Now you do?”

Not all of it. All I want to do is help. I want to help because I don’t think people should suffer as they do, because if there’s no bigger meaning, then the smallest act of kindness is the greatest thing in the world.”

Yikes. Sounds like you’ve had an epiphany.”

That’s what I keep saying, but nobody’s listening!”

So where to conclude? That I got more out of an episode of one of Joss Whedon’s shows than I got out of the entire film Prometheus? Is that such a surprise? I think I get more out of that than I get out of most of the ancient literature I’ve read, except perhaps Lucretius, which taught me not to believe in an afterlife and won me a lollipop from Josie Long. Perhaps that asking the question isn’t enough, proposing an answer is necessary? But I have admitted to believing that there is no answer. Accepting, then, that there is no answer. But this is not good for everybody. Some people want an answer. Sometimes it is hard, believing or understanding the universe to be pointless.

But perhaps it is this. I loved The Sparrow. I liked A Case of Conscience. And I was raised Catholic. While I was wondering around colleges the other day I commented to the girlfriend that I was glad we’d had religion, as it had produced so much or beauty. And it still does, if you would like to look at Aaron Sorkin’s question of theodicy in the excellent West Wing episode “Two Cathedrals” below. I don’t believe in a god, and I don’t think that it is necessary to do so. But I do think that it is essential to come to that conclusion yourself, and to have a reason, and to understand that it means no reason. But no reason doesn’t matter. If there’s no reason, everything is important.

Which perhaps is the more scary answer, after all.

* This episode of this particular series is actually written by Tim Minear, but as he was an executive producer on Firefly and worked on Dollhouse too, we can say fairly strongly that he was close to Mr. Whedon.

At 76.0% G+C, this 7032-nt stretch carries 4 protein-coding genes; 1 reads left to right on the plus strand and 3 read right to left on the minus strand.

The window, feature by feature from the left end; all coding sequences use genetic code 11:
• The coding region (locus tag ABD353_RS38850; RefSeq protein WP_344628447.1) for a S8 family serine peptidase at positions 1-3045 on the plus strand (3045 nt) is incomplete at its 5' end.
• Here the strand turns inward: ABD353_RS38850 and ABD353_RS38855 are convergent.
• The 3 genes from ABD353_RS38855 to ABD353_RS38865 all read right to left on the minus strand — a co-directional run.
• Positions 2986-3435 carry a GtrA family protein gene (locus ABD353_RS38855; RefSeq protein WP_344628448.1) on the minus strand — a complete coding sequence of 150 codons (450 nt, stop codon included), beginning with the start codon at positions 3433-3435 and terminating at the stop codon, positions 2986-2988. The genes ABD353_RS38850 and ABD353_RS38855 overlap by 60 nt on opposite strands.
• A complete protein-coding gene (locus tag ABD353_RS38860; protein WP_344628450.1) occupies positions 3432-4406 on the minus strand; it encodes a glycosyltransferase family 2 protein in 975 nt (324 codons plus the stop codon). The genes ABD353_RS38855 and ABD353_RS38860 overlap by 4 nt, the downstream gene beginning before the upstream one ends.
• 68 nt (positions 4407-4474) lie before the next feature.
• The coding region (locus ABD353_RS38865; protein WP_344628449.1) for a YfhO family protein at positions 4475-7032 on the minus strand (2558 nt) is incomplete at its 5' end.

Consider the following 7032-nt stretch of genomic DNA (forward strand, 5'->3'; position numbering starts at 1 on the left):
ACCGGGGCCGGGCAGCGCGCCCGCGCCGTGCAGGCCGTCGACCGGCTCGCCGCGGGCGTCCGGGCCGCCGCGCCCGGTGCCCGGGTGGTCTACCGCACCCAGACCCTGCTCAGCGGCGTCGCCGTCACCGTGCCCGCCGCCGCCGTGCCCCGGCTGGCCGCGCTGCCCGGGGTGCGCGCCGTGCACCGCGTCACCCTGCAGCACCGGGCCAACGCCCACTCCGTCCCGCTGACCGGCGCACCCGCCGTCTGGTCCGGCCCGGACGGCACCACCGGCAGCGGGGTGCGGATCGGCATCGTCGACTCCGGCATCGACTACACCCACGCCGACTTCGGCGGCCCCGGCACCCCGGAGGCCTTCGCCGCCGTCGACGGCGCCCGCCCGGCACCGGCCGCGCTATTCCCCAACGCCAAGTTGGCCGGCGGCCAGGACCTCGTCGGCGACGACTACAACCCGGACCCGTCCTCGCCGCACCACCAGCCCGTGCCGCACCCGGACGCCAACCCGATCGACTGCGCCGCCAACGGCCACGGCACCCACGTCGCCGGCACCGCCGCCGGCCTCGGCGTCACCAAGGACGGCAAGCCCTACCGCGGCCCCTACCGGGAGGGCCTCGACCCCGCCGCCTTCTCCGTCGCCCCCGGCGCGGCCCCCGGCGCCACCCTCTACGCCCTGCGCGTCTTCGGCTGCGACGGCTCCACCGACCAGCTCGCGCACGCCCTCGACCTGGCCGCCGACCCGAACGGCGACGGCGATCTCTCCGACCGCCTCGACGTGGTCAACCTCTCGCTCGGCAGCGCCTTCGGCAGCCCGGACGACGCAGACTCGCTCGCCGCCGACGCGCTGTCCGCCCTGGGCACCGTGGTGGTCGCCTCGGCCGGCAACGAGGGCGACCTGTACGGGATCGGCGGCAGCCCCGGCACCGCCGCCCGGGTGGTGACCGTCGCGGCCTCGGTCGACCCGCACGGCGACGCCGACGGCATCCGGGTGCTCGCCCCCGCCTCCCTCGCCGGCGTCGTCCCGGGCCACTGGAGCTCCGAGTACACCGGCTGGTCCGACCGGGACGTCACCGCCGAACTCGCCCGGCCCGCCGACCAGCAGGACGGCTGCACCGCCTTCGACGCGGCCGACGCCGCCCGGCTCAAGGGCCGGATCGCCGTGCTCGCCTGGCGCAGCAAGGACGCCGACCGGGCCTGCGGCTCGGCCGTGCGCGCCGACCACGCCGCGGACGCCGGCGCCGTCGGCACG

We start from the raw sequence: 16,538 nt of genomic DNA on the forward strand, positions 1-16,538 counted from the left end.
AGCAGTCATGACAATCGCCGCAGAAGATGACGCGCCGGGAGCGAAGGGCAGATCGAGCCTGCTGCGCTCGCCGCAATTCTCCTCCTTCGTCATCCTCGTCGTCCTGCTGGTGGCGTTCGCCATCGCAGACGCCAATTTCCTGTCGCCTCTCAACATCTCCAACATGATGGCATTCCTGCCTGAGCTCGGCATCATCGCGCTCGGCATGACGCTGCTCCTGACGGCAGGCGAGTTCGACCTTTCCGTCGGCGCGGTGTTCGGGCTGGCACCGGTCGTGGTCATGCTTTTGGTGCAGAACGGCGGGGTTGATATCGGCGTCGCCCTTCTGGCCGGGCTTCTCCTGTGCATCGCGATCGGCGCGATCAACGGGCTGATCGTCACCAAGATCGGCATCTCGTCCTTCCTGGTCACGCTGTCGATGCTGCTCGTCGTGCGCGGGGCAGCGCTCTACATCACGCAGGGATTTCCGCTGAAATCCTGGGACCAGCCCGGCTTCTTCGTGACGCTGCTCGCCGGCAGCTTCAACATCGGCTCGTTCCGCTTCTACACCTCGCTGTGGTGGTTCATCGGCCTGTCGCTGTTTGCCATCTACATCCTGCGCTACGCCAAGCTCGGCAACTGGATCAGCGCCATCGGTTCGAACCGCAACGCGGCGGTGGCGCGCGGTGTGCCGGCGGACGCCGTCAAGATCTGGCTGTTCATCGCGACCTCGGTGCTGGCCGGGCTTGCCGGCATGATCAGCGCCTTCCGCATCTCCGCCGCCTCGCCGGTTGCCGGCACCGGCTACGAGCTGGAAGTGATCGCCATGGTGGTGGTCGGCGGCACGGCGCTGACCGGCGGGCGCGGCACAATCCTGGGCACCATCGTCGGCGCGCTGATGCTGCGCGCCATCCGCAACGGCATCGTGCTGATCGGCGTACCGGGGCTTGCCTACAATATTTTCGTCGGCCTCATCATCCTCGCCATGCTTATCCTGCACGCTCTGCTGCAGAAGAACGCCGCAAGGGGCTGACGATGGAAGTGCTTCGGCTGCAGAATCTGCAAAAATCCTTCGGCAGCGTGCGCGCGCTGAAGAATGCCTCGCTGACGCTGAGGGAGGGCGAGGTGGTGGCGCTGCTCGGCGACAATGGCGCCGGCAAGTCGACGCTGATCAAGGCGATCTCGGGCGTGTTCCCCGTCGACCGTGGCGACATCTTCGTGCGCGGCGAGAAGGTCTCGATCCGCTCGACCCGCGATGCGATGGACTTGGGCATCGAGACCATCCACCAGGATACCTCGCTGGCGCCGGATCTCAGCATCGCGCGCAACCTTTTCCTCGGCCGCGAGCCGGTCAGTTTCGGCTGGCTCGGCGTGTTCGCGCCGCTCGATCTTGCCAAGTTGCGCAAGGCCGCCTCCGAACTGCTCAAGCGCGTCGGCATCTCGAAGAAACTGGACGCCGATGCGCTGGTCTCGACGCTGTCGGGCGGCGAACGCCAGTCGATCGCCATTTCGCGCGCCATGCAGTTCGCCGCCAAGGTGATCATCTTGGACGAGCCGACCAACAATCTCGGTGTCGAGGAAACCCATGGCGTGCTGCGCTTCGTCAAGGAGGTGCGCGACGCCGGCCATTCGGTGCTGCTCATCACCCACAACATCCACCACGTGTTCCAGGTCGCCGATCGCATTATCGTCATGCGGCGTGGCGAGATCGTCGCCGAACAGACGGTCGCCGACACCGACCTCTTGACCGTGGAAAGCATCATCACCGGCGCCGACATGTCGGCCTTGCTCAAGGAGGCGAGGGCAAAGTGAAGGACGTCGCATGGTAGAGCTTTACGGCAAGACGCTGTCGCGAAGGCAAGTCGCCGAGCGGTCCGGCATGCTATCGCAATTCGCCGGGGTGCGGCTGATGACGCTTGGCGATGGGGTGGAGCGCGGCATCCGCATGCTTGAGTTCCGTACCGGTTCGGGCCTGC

** Obviously it’s from either Buffy or Angel, as you’ve seen Firefly and Dollhouse (which I haven’t). And a later point than I know you to be at. But you can get an idea about it, if you don’t read the quotation, from the commentary on Objects in Space, if you have the Firefly DVDs. Or if you know anything about Sartre, which neither I nor Joss Whedon really do.

The Dispossessed

Ursula Le Guin – The Dispossessed

“You ask questions like a true profiteer,” Shevek said, and not a soul there knew he had insulted Dearri with the most contemptuous word in his vocabulary; indeed Dearri nodded a bit, accepting the compliment with satisfaction.

The Dispossessed is the fifth novel by Ursula Le Guin in what is known as the Hainish Cycle to some, to others as the Ekumen, although it is chronologically the first (slightly before The Word for World is Forest). It was published in 1974, in which year it won the Nebula Award, and in 1975 it also won the Locus and Hugo Awards. Le Guin herself comments on what these awards meant to her in this blog, although it is only one paragraph, quite low down, and this was not the first time she had won them, having previously achieved the Nebula/Hugo double for The Left Hand of Darkness in 1969. Other blogs by Le Guin are available here, I have read a few of them. The Dispossessed is the thirteenth book I have read by Le Guin, all in the last two-and-a-half years, and it is my joint favourite (with The Tombs of Atuan). This makes it one of my favourite books of all time. I bought it second-hand when I volunteered in the Oxfam bookshop in Aberystwyth in the first half of 2010, so I’ve been waiting a while to read it. I’ve previously written about The Left Hand of Darkness in this blog. While fantastic, I now prefer The Dispossessed.